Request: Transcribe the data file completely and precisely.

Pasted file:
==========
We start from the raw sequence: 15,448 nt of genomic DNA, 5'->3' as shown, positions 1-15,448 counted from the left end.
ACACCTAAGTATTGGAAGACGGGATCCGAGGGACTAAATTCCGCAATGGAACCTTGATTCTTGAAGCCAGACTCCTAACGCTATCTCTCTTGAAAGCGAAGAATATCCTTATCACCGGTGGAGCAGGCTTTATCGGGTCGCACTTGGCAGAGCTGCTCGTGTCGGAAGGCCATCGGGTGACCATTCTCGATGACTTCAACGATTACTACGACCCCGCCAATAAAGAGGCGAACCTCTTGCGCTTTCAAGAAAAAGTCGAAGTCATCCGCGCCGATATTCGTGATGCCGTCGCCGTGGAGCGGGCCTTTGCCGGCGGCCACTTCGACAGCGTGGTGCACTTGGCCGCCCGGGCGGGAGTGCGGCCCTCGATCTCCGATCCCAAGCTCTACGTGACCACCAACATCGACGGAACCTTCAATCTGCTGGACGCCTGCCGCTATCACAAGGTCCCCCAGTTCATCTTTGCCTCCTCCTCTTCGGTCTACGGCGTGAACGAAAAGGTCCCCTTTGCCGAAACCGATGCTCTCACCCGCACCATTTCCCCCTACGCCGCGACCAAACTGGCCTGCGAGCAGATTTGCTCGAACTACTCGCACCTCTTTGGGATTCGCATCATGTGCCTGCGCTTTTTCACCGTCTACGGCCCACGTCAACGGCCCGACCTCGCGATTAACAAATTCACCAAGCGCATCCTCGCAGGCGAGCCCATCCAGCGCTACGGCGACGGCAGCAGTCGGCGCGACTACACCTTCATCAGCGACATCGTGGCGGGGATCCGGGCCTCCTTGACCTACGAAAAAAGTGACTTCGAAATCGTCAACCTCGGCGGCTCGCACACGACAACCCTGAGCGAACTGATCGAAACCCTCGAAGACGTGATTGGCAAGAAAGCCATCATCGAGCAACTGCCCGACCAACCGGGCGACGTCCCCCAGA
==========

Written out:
We start from the raw sequence: 15,448 nt of genomic DNA, 5'->3' as shown, positions 1-15,448 counted from the left end.
ACACCTAAGTATTGGAAGACGGGATCCGAGGGACTAAATTCCGCAATGGAACCTTGATTCTTGAAGCCAGACTCCTAACGCTATCTCTCTTGAAAGCGAAGAATATCCTTATCACCGGTGGAGCAGGCTTTATCGGGTCGCACTTGGCAGAGCTGCTCGTGTCGGAAGGCCATCGGGTGACCATTCTCGATGACTTCAACGATTACTACGACCCCGCCAATAAAGAGGCGAACCTCTTGCGCTTTCAAGAAAAAGTCGAAGTCATCCGCGCCGATATTCGTGATGCCGTCGCCGTGGAGCGGGCCTTTGCCGGCGGCCACTTCGACAGCGTGGTGCACTTGGCCGCCCGGGCGGGAGTGCGGCCCTCGATCTCCGATCCCAAGCTCTACGTGACCACCAACATCGACGGAACCTTCAATCTGCTGGACGCCTGCCGCTATCACAAGGTCCCCCAGTTCATCTTTGCCTCCTCCTCTTCGGTCTACGGCGTGAACGAAAAGGTCCCCTTTGCCGAAACCGATGCTCTCACCCGCACCATTTCCCCCTACGCCGCGACCAAACTGGCCTGCGAGCAGATTTGCTCGAACTACTCGCACCTCTTTGGGATTCGCATCATGTGCCTGCGCTTTTTCACCGTCTACGGCCCACGTCAACGGCCCGACCTCGCGATTAACAAATTCACCAAGCGCATCCTCGCAGGCGAGCCCATCCAGCGCTACGGCGACGGCAGCAGTCGGCGCGACTACACCTTCATCAGCGACATCGTGGCGGGGATCCGGGCCTCCTTGACCTACGAAAAAAGTGACTTCGAAATCGTCAACCTCGGCGGCTCGCACACGACAACCCTGAGCGAACTGATCGAAACCCTCGAAGACGTGATTGGCAAGAAAGCCATCATCGAGCAACTGCCCGACCAACCGGGCGACGTCCCCCAGA